• Chad McCoy, M.A., LPC

Apophenia: Mistaken Connections

Apophenia: The tendency to make connections between seemingly unrelated things.

This is very often a topic of conversation in a therapy office. As a counselor, I've found myself trying to dismantle the connections my clients might make between unrelated things, events, of how they are treated by others; mainly friends within their friend group.

One of the most effective ways to challenge this mode way of how an individual perceives events, things, and people, is to look at the evidence. I encourage my clients at times to consider the totality of their experiences instead of viewing these things in a vacuum. By providing a logical, rationale way of viewing the "connections" they perceive, this can alleviate mood dysregulation symptoms they might be experiencing. Sometimes these symptoms can be situational, but at times could be a part of larger perceptual struggles they have that exacerbate their depression or anxieties. We, in the mental health industry, refer to these perceptual abnormalities as maladaptive thinking strategies or more commonly as thinking errors. Here are just a few:

1. All or Nothing fallacy:

Thinking of things as black and white. Also known as dichotomous thinking patterns. Thinking in terms of good or bad. Right or wrong. This forced choice doesn't leave much space for grey areas.

2. Catastrophizing

The ability to jump to the worst conclusion with regards to any event. You paint, in your mind, the darkest picture of any event in a way to prepare yourself for the worst possible outcome. I once had a client report to me that if he had OCD, then he would end up homeless and without any family to care for him.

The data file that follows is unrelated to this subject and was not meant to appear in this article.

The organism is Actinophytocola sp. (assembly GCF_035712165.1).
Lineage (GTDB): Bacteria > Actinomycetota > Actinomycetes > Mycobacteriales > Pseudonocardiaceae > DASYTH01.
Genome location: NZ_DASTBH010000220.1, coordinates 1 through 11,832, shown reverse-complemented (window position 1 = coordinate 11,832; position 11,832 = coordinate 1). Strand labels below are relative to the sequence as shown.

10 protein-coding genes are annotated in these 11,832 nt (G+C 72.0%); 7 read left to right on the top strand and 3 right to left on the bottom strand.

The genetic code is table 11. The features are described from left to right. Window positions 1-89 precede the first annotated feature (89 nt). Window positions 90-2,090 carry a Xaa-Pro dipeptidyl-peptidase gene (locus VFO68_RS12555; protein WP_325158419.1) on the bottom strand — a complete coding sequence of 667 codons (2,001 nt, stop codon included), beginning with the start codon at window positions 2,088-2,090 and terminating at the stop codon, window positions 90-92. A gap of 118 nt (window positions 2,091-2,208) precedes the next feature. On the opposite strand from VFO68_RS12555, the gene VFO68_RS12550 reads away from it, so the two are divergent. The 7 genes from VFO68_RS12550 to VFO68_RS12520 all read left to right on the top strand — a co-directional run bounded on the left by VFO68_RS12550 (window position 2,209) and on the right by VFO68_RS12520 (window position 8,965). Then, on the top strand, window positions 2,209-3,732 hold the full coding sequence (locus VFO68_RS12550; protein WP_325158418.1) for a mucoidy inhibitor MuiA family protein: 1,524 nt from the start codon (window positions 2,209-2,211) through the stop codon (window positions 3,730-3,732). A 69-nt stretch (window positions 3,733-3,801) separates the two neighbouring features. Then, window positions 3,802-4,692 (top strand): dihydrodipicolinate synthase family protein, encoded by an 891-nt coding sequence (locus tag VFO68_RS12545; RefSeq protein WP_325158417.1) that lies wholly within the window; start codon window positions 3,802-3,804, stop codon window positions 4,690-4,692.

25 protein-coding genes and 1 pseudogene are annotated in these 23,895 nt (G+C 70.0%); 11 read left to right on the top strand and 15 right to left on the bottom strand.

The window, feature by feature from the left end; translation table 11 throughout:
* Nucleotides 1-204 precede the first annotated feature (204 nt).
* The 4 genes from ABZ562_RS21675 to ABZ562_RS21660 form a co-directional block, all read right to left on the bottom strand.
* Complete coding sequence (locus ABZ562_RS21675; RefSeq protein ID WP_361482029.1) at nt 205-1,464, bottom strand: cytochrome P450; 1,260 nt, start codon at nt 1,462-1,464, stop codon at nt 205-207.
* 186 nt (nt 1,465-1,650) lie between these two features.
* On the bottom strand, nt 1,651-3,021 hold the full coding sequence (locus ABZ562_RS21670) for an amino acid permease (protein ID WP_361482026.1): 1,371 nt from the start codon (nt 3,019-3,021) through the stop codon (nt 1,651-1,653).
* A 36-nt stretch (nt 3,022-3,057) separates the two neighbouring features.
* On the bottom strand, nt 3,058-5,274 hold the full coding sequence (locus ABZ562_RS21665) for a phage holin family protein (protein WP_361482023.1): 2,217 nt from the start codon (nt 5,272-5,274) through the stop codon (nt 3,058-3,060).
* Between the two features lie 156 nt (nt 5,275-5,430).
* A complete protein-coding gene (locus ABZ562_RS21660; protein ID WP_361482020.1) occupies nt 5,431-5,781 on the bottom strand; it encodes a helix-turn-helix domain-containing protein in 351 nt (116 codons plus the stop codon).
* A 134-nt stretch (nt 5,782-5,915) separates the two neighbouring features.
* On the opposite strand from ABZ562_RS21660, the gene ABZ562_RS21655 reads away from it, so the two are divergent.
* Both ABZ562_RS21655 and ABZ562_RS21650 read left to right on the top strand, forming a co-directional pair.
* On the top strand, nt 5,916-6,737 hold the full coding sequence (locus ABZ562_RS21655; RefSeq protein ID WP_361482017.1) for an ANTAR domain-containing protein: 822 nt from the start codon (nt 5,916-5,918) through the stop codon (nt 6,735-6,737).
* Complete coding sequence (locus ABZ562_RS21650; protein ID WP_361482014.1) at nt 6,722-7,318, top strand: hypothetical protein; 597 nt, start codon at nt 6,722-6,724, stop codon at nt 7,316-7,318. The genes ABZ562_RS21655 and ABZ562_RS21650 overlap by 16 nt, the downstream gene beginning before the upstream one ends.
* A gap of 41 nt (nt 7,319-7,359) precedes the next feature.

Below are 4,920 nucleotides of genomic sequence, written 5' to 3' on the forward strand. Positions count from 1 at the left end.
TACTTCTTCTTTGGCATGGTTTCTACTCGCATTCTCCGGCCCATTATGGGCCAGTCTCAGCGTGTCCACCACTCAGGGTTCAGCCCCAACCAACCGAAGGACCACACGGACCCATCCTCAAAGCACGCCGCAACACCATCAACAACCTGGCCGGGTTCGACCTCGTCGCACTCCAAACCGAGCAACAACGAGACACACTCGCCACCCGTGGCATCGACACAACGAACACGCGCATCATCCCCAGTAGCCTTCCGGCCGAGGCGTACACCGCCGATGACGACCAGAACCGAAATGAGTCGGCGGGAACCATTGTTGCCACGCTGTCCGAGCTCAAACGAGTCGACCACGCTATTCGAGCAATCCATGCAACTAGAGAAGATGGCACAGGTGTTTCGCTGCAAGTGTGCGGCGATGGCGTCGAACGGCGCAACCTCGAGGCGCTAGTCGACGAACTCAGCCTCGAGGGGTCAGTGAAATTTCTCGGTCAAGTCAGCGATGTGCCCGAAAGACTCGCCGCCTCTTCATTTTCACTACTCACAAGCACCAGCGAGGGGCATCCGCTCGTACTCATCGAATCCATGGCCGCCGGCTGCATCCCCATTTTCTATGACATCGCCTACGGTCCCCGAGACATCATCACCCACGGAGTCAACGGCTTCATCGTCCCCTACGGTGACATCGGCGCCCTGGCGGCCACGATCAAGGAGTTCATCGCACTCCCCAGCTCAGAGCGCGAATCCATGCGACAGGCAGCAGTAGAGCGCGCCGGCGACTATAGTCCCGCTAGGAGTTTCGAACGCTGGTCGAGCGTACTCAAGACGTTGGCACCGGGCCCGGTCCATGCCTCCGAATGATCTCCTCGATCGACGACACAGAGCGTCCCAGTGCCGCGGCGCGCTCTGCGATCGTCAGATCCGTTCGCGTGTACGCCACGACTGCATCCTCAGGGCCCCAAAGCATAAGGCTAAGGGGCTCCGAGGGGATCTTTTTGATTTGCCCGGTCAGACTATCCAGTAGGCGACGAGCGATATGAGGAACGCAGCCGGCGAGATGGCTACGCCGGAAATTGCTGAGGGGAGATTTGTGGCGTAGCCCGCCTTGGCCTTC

3. Fortune-telling

Already knowing the outcome of any particular behavior or opportunity before you even have a chance to engage in it. "What's the point of applying to the job? I'll never get it anyways."

4. Overgeneralization

One failure at any particular behavior or event is generalized into all behaviors or events that are similar in nature. This often is inculcated in the development of phobias. For example: You receive a bad grade on a math test and conclude that you are horrible at math and will probably never be good at math (...yes, that's a little bit of fortune-telling as well. Thinking errors like to invite their friends along for the ride.)

By providing clients with a new perspective, and addressing some of the evidence we know to be true, I work with each individual to form a new way of making meaningful connections based in logic and rationale. We can also can address the errors in thinking and reshape them into more adaptive, helpful thinking patterns with some attention and practice. Addressing these errors in thinking can be beneficial for every individual.

If you need a new way of looking at things that occur in your work, please don't hesitate to get in touch with me at 405-513-0282 or email me at


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©2019 Chad McCoy.